Bakin’ Bacon


Do you like bacon? I like bacon. My husband and kids like bacon. Bacon makes it better, right?

But bacon is so time consuming and messy to make, especially when I’m cooking enough to feed five people! There must be a better way…

baconA couple of years ago, I heard about baking bacon in the oven, and I’ve been making it this way ever since. It is much easier to cook perfectly this way, since it tends to stay flatter and not curl up as much (which means it will cook more evenly). It is also much easier to clean up afterwards, especially if you use parchment paper instead of aluminum foil to line your baking sheet–no more bacon grease splatters all over the stovetop!

The fact that it is largely hands off allows me to focus on getting the rest of breakfast ready (especially during the school year when we need to get ready and out the door quickly). And I love that I can make as much as I need–which comes in handy when we have guests or I want to make extra to use in other recipes or for future meals.

There are varying methods for baking bacon, but below is the recipe that works best for me. Happy bacon baking!

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Bakin' Bacon
Prep time
Cook time
Total time
Cook up some bacon with no fuss and little mess!
Serves: 1 pound
  • sliced bacon (about 1 pound)
To Make
  1. Line a rimmed baking sheet with parchment paper (aluminum foil will also work).
  2. Separate the slices of bacon and arrange them in a single layer on the parchment paper-lined pan. It's okay if they overlap a bit since the bacon will shrink as it cooks.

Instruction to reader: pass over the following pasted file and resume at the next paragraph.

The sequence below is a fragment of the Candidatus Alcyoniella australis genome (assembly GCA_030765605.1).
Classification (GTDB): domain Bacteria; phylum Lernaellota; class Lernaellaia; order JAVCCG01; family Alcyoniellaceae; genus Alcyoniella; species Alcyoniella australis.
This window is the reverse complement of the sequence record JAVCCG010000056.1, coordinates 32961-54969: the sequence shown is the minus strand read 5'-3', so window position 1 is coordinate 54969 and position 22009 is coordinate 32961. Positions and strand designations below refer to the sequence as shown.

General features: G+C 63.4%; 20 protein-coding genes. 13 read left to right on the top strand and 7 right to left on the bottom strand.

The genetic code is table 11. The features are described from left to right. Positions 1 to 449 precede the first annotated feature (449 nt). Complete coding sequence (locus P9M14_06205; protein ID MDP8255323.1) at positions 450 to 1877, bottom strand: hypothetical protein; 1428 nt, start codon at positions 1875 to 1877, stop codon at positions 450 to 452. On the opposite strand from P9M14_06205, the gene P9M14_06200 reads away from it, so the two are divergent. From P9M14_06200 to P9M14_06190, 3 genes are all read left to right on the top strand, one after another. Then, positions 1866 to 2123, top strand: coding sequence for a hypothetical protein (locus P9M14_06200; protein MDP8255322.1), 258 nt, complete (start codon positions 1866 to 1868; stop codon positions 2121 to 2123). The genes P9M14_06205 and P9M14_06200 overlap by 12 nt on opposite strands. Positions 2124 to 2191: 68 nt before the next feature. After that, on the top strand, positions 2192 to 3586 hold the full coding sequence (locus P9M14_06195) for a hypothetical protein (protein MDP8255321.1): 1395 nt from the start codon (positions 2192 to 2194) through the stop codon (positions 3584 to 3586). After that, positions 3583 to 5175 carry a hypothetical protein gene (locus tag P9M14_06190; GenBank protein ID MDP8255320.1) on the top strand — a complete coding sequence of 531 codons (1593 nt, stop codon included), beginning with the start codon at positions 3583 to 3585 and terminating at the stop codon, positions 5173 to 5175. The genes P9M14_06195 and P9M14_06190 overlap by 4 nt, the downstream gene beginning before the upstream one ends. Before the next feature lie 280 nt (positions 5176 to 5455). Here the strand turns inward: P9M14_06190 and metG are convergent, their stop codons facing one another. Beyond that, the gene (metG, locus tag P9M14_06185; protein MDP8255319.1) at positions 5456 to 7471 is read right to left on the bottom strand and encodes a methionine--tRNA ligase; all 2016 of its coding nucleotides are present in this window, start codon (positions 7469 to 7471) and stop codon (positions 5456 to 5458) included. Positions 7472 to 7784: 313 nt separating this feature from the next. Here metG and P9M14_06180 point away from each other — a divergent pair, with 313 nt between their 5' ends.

3. Put the baking sheet on the middle rack of a cold oven and turn the oven on to 400F. Putting the tray in a cold oven and heating slowly helps the fat to render out of the bacon.
  4. Once the oven comes to temperature (about 30 minutes), check to see how well the bacon is cooked. Rotate pans at this point if you are cooking multiple sheets full of bacon.
  5. When the bacon is as done as you like it, use oven mitts to remove the pan from the oven and then use tongs to transfer the hot bacon to a paper towel-lined plate to cool.
  6. For thicker sliced bacon, you will need an additional 5-15 minutes for the bacon to achieve your desired doneness. I typically remove some of the bacon about 5 minutes after it gets to 400F, then put the pan back in the oven for another 5-10 minutes (some like it crispy...some don't).
  7. When the pan has cooled enough to handle, but the bacon fat is still liquid, pour the fat through a fine mesh strainer or coffee filter into a glass bowl or mason jar for future use. If you plan to use it within a few days, it will be fine on the counter top. Refrigerate to extend its shelf life.
If you are cooking multiple pans of bacon, it will take longer for the oven to come to temperature, and longer for the bacon to cook to your desired doneness. Rotate the pans once the oven reaches 400F and cook for at least 5 minutes more, then check every few minutes to see if it is as done as you like it.

Thin-sliced bacon will cook much faster, so keep an eye on it!


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